■ central bank finance and
■ offshore finance.
High street finance is money created by regulated private banks, mostly for property. Purpose: financial gain and shareholder value maximisation.
Socially purposeful finance is created by credit unions, community banks and public banks. Purpose: social, ecological and financial gain. Socially responsible investment has made vast leaps since the 1980s; by 2019 $20 trillion was being screened globally for negative ethical or socially responsible concerns.
“Socially responsible investment has made vast leaps since the 1980s.”
By 2019 $8.73 trillion had been divested from fossil fuels by 1,000 institutional investors which had realised the urgency of the climate crisis and the vulnerability of their investments, pushed by the global divestment movement. A 2017 study of 10,000 mutual funds found that most sustainable equity funds had equal or higher median returns and equal or lower volatility than traditional funds. Another study found a positive relationship between sustainability and the financial performance of stock prices for 80% of 41 studies reviewed.
Speculative finance comes from regulated private banks. Purpose: speculative financial gain and shareholder value maximisation. Institutional investors have $70 trillion under management, including Blackrock ($6 trillion), Vanguard ($5.3 trillion) and UBS ($3.2 trillion).
Shadow finance is money created by unregulated shadow banks and financial int The entities, including securitisation vehicles, asset-backed commercial paper conduits, money market funds, markets for repurchase agreements, investment banks and mortgage companies. Also known as non-bank financial intermediation. Purpose: speculative financial gain and shareholder value maximization. Shadow banks carry around 13% of the total financial system according to the Financial Stability Board. In 2018 they were worth some $45 trillion.9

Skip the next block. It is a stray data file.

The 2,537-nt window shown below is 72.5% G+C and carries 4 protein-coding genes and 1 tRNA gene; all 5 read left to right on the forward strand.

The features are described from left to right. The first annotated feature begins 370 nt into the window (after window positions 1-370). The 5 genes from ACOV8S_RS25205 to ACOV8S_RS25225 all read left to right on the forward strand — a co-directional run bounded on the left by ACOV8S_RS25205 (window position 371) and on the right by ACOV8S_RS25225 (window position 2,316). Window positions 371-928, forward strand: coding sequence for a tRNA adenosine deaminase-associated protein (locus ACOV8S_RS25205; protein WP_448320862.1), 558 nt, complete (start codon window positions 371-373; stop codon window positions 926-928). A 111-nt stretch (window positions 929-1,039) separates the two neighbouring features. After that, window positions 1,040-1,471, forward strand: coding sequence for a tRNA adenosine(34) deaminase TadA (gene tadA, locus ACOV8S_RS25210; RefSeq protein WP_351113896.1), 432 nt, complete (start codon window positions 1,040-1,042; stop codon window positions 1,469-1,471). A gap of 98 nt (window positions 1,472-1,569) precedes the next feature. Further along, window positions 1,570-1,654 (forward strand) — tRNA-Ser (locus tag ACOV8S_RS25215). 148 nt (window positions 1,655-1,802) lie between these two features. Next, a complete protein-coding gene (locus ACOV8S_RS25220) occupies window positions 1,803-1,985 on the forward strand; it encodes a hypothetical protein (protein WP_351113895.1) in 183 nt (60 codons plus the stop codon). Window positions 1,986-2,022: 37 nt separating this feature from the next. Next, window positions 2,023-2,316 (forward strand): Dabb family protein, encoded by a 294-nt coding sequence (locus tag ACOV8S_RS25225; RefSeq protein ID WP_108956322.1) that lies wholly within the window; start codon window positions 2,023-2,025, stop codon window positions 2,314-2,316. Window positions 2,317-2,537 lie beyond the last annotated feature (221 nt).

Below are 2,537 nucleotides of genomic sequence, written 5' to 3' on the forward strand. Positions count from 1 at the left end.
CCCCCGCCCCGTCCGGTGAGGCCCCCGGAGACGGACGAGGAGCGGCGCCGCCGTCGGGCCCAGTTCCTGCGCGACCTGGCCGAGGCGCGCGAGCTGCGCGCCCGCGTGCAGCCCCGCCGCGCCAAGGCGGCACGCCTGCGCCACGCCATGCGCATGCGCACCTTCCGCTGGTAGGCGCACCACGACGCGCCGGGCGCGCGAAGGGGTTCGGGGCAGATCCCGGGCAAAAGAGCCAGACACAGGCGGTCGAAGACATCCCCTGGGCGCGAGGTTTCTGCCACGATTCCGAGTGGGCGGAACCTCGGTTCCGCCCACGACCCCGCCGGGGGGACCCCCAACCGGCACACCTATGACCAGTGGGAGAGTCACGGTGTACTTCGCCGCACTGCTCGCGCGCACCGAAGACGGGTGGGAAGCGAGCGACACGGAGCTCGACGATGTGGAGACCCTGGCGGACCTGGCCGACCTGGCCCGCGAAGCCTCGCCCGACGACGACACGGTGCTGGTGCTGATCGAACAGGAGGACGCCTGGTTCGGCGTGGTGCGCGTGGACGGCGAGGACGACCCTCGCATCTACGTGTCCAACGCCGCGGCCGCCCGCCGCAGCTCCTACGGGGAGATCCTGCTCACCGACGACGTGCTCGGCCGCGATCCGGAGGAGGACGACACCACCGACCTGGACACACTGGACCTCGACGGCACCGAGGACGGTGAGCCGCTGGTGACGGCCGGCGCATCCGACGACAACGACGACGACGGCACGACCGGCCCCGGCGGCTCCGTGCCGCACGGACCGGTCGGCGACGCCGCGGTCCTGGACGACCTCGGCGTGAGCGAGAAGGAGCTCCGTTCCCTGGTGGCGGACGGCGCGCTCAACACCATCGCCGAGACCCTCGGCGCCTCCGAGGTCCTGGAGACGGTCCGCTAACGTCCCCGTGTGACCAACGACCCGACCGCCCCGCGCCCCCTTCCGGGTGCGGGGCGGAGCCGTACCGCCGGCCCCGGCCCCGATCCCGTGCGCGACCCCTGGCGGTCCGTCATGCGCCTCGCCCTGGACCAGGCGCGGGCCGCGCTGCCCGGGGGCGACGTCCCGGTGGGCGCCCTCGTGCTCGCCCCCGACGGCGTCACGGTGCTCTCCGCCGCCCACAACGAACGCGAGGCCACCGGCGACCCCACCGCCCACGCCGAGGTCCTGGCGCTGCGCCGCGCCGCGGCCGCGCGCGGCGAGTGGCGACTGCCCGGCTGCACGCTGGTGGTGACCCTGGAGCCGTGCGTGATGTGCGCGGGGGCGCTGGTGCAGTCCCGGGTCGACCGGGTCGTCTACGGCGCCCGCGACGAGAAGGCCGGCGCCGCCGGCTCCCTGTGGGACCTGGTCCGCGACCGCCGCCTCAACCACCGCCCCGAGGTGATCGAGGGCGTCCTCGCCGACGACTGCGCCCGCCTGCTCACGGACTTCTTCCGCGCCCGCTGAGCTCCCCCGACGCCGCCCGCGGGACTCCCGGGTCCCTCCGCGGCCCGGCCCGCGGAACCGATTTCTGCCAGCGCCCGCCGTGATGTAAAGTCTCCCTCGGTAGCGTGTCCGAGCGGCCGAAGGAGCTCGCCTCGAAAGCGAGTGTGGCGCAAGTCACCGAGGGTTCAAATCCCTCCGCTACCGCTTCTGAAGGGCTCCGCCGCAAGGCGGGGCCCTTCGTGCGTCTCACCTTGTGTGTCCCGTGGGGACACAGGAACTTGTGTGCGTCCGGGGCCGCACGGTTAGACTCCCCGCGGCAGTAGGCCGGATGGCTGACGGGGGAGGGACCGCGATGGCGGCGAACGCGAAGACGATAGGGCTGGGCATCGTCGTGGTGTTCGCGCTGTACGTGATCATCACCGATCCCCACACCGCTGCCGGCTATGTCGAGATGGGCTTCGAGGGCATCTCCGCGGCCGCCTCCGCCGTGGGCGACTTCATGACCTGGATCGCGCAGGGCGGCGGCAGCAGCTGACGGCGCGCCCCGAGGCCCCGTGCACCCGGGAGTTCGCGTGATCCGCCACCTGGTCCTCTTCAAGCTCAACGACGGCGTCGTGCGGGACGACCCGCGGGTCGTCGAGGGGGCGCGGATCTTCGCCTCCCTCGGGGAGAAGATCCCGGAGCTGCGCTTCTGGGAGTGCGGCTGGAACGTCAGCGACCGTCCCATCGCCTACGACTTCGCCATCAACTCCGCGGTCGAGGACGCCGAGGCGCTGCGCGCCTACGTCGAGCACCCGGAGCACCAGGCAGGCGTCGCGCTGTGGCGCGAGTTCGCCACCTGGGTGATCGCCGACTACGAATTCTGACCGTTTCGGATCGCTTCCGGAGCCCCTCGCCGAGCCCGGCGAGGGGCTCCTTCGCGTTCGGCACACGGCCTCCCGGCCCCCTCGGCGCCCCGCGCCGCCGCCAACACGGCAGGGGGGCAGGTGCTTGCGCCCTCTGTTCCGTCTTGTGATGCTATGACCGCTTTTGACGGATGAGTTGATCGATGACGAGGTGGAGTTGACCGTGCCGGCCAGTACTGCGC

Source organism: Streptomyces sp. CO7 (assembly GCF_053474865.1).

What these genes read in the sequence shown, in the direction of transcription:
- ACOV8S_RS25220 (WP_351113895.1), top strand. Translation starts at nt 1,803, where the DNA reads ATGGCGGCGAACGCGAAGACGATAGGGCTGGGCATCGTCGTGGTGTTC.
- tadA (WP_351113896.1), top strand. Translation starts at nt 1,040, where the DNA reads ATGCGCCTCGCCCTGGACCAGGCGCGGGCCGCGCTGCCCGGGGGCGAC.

Central bank finance is created by central banks for the purposes embraced by each central bank.
Offshore finance comes from unregulated offshore banks. Purpose: unregulated and untaxed speculative gain. In 2017 they harboured at least $7.6 trillion, half from families with more than $50 million net wealth.
These are vast numbers. At an optimistic best, somewhere between 1% and 8% of global finance may be consciously committed to socially and ecologically responsible values and practices while the rest is chasing selfish financial returns. Some of these investments are harmless; others are contributing (wittingly or not) to ecological collapse, climate disaster, inequality, personal debt, unaffordable housing and resentful populism. How then can we embark on a transition to ecologically sustainable finance? Here are five suggestions.
The restoration of purpose Governments could embark on a legislated, ten-year transition for all financial institutions, by the end of which each would have been encouraged to do the following:
■ adopt a new corporate charter which includes a commitment to social and ecological purpose;
■ report annually on progress to purpose